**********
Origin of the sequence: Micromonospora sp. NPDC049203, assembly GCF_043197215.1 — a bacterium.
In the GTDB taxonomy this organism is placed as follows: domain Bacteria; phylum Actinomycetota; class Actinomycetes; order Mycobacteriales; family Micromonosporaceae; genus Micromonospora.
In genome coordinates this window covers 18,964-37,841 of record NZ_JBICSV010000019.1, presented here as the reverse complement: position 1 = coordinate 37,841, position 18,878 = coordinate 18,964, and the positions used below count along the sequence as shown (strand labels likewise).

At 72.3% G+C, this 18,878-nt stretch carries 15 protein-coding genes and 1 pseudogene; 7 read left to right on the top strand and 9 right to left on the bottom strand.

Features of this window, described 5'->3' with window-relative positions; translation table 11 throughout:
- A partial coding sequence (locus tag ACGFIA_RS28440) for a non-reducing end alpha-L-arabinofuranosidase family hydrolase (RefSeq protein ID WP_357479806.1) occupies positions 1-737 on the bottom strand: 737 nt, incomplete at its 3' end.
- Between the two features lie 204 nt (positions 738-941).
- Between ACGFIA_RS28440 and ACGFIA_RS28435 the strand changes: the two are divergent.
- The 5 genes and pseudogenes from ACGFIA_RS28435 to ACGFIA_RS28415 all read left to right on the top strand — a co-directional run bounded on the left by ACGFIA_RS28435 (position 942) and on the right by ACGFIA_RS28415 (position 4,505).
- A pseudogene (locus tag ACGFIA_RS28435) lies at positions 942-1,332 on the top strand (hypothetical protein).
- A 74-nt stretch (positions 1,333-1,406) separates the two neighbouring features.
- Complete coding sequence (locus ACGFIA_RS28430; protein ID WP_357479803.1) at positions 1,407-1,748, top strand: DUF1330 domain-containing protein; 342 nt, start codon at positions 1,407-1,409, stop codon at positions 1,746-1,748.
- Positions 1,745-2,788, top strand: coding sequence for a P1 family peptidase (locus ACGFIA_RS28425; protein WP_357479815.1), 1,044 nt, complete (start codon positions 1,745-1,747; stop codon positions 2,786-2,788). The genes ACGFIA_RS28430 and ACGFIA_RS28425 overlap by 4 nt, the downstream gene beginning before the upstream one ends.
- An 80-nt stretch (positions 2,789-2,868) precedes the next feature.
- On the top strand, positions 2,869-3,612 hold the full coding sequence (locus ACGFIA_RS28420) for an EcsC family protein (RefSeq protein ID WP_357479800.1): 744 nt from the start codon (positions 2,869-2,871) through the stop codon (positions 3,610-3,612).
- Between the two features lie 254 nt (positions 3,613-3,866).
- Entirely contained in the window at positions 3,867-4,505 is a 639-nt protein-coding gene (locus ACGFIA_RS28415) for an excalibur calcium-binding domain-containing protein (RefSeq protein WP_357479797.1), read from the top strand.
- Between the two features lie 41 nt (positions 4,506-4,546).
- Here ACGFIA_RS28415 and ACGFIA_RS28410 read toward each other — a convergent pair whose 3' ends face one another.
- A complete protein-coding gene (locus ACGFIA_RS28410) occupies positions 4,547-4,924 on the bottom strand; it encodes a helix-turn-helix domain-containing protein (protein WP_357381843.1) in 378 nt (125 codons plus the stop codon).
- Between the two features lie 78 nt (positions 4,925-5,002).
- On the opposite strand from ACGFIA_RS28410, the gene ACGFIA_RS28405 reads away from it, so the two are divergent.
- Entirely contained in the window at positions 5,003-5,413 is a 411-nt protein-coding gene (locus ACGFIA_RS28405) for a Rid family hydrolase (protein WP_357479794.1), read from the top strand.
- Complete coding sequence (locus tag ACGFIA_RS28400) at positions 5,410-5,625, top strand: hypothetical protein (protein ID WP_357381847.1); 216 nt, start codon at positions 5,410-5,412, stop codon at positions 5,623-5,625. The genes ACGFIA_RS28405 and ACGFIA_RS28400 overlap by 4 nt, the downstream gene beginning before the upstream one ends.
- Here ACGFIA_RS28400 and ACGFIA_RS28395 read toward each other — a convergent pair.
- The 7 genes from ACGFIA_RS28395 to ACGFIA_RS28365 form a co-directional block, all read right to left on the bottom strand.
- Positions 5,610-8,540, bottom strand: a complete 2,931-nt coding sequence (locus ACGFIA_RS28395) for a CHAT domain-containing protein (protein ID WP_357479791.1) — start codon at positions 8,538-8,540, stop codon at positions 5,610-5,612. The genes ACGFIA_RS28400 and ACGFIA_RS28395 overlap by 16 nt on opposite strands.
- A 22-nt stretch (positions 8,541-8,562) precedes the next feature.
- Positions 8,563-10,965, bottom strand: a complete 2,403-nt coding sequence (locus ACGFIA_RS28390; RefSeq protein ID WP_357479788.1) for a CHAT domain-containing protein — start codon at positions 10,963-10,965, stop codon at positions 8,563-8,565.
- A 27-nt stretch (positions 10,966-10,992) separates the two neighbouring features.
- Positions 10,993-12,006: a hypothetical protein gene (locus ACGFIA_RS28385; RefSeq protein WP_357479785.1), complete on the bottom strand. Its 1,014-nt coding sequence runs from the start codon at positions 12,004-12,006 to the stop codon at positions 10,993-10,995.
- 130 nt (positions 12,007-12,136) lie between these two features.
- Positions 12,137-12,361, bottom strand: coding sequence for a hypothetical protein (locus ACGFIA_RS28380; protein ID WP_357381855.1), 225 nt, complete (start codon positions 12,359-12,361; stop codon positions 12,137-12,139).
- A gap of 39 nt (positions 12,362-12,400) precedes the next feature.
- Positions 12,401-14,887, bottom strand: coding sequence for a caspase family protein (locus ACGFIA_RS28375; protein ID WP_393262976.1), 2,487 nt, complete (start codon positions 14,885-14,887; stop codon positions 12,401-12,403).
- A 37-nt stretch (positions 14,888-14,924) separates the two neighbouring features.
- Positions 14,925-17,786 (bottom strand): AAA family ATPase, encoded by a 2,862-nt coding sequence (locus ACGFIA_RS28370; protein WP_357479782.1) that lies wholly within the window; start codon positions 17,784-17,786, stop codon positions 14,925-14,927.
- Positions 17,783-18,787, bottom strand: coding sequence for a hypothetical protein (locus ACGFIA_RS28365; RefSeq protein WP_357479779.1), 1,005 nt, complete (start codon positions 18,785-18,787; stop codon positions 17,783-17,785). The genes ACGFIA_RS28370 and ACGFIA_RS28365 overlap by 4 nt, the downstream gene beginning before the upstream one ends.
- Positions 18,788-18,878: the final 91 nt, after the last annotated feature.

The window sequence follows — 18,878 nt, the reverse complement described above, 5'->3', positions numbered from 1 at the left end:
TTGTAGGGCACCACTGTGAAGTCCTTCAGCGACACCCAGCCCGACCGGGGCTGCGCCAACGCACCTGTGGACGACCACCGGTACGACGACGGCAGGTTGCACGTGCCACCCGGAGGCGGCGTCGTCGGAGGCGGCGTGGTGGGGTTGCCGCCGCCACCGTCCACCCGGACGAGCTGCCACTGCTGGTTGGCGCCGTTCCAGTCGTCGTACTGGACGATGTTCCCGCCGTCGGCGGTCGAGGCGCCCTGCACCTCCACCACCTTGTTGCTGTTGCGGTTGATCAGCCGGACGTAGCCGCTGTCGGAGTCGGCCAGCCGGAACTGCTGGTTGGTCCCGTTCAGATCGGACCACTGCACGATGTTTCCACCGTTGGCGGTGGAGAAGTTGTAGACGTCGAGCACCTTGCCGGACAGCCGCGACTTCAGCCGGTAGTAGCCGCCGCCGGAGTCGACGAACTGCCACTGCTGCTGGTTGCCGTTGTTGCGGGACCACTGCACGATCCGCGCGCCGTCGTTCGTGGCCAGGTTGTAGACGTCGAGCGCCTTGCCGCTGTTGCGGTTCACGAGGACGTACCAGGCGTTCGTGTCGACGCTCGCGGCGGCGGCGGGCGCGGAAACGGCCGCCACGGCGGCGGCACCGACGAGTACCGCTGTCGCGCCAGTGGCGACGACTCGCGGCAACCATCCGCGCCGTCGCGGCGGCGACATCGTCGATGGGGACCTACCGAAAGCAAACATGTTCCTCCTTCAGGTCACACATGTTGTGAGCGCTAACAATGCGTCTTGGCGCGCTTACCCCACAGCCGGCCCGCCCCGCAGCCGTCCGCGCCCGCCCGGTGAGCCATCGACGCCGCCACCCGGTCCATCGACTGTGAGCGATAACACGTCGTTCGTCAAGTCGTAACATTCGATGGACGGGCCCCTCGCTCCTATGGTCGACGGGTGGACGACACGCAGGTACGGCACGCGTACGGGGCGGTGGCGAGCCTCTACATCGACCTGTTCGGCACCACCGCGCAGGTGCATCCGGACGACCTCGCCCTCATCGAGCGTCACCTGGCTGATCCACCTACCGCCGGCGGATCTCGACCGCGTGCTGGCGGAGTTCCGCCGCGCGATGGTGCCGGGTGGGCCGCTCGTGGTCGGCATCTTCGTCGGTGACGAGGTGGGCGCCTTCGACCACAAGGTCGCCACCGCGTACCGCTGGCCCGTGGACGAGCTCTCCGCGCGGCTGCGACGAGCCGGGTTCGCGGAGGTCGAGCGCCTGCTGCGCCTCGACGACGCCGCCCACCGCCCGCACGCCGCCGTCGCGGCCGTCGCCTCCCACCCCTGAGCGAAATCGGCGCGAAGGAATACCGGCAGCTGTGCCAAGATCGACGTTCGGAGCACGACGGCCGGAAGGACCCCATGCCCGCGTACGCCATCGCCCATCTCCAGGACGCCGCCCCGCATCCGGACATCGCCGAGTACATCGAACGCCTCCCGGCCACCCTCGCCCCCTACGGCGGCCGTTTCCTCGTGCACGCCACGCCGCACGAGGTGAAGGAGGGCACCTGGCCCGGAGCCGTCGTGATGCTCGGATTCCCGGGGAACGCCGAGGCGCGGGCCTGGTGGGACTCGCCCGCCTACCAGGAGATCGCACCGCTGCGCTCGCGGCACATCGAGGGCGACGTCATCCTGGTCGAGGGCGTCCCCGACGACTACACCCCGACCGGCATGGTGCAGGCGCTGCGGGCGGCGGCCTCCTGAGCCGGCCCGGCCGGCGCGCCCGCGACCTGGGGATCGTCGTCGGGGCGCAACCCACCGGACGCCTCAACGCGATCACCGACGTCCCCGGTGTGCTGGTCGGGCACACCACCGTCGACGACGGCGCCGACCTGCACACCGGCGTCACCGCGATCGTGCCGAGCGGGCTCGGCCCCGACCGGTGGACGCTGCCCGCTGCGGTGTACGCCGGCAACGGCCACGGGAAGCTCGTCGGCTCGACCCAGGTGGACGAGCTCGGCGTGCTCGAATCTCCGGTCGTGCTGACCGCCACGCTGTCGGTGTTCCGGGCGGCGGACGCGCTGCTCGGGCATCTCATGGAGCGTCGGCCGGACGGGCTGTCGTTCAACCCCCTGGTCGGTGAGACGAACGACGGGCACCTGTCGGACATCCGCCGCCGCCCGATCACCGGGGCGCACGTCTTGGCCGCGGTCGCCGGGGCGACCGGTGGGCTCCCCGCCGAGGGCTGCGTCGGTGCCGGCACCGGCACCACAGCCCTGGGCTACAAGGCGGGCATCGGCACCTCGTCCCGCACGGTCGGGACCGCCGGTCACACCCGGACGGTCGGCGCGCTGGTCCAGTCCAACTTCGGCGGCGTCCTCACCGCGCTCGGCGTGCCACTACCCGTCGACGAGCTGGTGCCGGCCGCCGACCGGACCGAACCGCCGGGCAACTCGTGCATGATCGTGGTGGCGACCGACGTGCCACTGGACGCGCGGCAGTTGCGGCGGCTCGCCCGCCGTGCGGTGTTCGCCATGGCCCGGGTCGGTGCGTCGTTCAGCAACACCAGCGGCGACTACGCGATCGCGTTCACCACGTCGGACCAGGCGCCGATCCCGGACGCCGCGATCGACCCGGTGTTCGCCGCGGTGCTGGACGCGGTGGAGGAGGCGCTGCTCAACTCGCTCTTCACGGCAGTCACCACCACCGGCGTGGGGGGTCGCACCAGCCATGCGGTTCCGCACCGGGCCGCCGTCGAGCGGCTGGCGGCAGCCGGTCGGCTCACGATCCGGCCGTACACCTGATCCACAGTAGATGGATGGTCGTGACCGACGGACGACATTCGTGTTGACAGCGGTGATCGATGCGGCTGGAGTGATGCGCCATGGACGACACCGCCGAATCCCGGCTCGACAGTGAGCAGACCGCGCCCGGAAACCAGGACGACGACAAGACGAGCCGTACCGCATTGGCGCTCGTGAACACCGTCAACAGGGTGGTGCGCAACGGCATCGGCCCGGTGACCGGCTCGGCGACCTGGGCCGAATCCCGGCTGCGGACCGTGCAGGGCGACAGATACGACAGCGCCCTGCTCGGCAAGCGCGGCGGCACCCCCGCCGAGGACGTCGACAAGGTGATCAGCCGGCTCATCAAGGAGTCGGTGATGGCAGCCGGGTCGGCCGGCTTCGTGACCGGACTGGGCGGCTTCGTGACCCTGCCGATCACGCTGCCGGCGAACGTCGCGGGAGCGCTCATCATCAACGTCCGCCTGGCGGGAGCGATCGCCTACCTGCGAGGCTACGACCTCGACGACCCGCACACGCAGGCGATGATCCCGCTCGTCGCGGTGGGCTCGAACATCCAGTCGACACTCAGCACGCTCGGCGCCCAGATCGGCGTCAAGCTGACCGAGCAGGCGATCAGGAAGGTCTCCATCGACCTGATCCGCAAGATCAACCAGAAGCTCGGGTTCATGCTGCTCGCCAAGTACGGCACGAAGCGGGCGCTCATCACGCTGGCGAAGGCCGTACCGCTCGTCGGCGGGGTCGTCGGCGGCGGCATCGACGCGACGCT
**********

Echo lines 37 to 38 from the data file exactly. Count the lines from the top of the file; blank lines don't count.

- Positions 14,925-17,786 (bottom strand): AAA family ATPase, encoded by a 2,862-nt coding sequence (locus ACGFIA_RS28370; protein WP_357479782.1) that lies wholly within the window; start codon positions 17,784-17,786, stop codon positions 14,925-14,927.
- Positions 17,783-18,787, bottom strand: coding sequence for a hypothetical protein (locus ACGFIA_RS28365; RefSeq protein WP_357479779.1), 1,005 nt, complete (start codon positions 18,785-18,787; stop codon positions 17,783-17,785). The genes ACGFIA_RS28370 and ACGFIA_RS28365 overlap by 4 nt, the downstream gene beginning before the upstream one ends.